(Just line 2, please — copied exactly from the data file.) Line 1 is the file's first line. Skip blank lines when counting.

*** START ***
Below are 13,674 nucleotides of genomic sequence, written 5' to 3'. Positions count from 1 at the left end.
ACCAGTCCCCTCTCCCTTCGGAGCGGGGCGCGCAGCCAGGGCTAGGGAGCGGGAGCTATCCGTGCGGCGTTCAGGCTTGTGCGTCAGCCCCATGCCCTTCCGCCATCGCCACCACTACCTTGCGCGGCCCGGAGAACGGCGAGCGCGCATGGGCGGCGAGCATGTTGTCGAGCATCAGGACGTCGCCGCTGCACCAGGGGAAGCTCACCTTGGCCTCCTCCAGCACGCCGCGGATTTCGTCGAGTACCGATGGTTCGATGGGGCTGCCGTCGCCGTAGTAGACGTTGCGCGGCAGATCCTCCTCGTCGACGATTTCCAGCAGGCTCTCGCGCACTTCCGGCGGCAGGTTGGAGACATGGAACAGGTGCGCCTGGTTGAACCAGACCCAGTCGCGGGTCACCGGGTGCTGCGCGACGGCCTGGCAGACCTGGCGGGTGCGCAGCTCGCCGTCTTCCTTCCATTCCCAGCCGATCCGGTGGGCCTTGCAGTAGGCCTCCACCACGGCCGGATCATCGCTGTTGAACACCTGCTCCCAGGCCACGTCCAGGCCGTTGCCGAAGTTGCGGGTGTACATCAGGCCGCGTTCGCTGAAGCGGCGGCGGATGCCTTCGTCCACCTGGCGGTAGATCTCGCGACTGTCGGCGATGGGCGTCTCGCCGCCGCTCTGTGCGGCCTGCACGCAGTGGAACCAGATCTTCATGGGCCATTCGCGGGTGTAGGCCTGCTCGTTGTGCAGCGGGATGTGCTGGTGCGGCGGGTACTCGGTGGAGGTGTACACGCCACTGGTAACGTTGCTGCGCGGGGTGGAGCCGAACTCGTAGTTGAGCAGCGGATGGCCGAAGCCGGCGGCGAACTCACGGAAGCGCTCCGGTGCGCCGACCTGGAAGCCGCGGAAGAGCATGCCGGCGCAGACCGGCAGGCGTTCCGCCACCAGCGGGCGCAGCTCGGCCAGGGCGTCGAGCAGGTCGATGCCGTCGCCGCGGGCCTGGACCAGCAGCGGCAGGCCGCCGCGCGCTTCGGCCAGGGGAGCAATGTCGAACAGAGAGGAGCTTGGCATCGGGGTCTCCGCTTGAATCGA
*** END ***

ACCAGTCCCCTCTCCCTTCGGAGCGGGGCGCGCAGCCAGGGCTAGGGAGCGGGAGCTATCCGTGCGGCGTTCAGGCTTGTGCGTCAGCCCCATGCCCTTCCGCCATCGCCACCACTACCTTGCGCGGCCCGGAGAACGGCGAGCGCGCATGGGCGGCGAGCATGTTGTCGAGCATCAGGACGTCGCCGCTGCACCAGGGGAAGCTCACCTTGGCCTCCTCCAGCACGCCGCGGATTTCGTCGAGTACCGATGGTTCGATGGGGCTGCCGTCGCCGTAGTAGACGTTGCGCGGCAGATCCTCCTCGTCGACGATTTCCAGCAGGCTCTCGCGCACTTCCGGCGGCAGGTTGGAGACATGGAACAGGTGCGCCTGGTTGAACCAGACCCAGTCGCGGGTCACCGGGTGCTGCGCGACGGCCTGGCAGACCTGGCGGGTGCGCAGCTCGCCGTCTTCCTTCCATTCCCAGCCGATCCGGTGGGCCTTGCAGTAGGCCTCCACCACGGCCGGATCATCGCTGTTGAACACCTGCTCCCAGGCCACGTCCAGGCCGTTGCCGAAGTTGCGGGTGTACATCAGGCCGCGTTCGCTGAAGCGGCGGCGGATGCCTTCGTCCACCTGGCGGTAGATCTCGCGACTGTCGGCGATGGGCGTCTCGCCGCCGCTCTGTGCGGCCTGCACGCAGTGGAACCAGATCTTCATGGGCCATTCGCGGGTGTAGGCCTGCTCGTTGTGCAGCGGGATGTGCTGGTGCGGCGGGTACTCGGTGGAGGTGTACACGCCACTGGTAACGTTGCTGCGCGGGGTGGAGCCGAACTCGTAGTTGAGCAGCGGATGGCCGAAGCCGGCGGCGAACTCACGGAAGCGCTCCGGTGCGCCGACCTGGAAGCCGCGGAAGAGCATGCCGGCGCAGACCGGCAGGCGTTCCGCCACCAGCGGGCGCAGCTCGGCCAGGGCGTCGAGCAGGTCGATGCCGTCGCCGCGGGCCTGGACCAGCAGCGGCAGGCCGCCGCGCGCTTCGGCCAGGGGAGCAATGTCGAACAGAGAGGAGCTTGGCATCGGGGTCTCCGCTTGAATCGA